The Hong Kong Special Administrative Region (HKSAR) government expressed on Friday deep regret over the spreading of untrue claims overseas in recent days by some Hong Kong political figures who urged foreign governments or legislatures to interfere with the affairs of the HKSAR.
"Some politicians in Hong Kong openly supported the United States' 'Hong Kong Human Rights and Democracy Act', and suggested similar legislation in other countries or regions with the intent to demand foreign intervention in Hong Kong affairs. This only conveys the wrong message to violent protesters and misleads them into thinking they have gained the support from other countries or regions. These politicians must bear the responsibility for society descending into chaos," the HKSAR government said in a statement released on Friday night.
From June this year until now, there have been over 900 demonstrations, processions and public meetings held in Hong Kong. "Some political figures freely took part in these assemblies and processions and conducted media interviews without any restrictions. Ironically, they are also the ones who incessantly criticize the HKSAR government for suppressing freedom," said the statement.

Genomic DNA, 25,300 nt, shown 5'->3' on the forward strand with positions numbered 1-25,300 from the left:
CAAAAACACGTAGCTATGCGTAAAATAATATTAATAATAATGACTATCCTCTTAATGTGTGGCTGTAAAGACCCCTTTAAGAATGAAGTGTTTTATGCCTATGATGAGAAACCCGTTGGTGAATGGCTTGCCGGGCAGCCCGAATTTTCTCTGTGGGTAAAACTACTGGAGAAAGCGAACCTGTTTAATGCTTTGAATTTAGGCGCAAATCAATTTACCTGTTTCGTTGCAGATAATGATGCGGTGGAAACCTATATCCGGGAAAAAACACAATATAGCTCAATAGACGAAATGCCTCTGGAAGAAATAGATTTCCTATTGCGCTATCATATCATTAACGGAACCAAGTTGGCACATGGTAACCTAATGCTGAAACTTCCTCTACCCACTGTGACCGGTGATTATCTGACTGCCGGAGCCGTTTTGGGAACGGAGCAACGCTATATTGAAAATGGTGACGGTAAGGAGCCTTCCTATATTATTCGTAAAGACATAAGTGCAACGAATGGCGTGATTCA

"We urge these Hong Kong politicians, who wantonly smear our city's reputation, to treasure Hong Kong's freedom. The entire society should say no to violence and persuade protesters to express their views in a peaceful manner, to prevent peaceful protests from mutating to violent confrontations, and to stop depriving people with different opinions the freedom to live a normal life, to voice their discontent against violence and to take photos of rioters' destructive acts," it said.
"These irresponsible politicians, who make prejudicial and false statements about the conditions of human rights and freedom in Hong Kong, mislead people into thinking human rights and freedoms are being suppressed in the city. If such comments tarnish the international reputation of Hong Kong, they would also take a toll on investor confidence, exert more pressure on Hong Kong's economy, and ultimately make society and the general public suffer," it added.
Stressing that "one country, two systems" is the best arrangement to maintain Hong Kong's long-term prosperity and stability and to make Hong Kong a favorable place in which to live and work, the HKSAR government said it will resolutely continue to implement the "one country, two systems" principle, and urged the relevant political figures to "stop all acts showing contempt towards 'one country, two systems' which disregard the interests of the country and Hong Kong."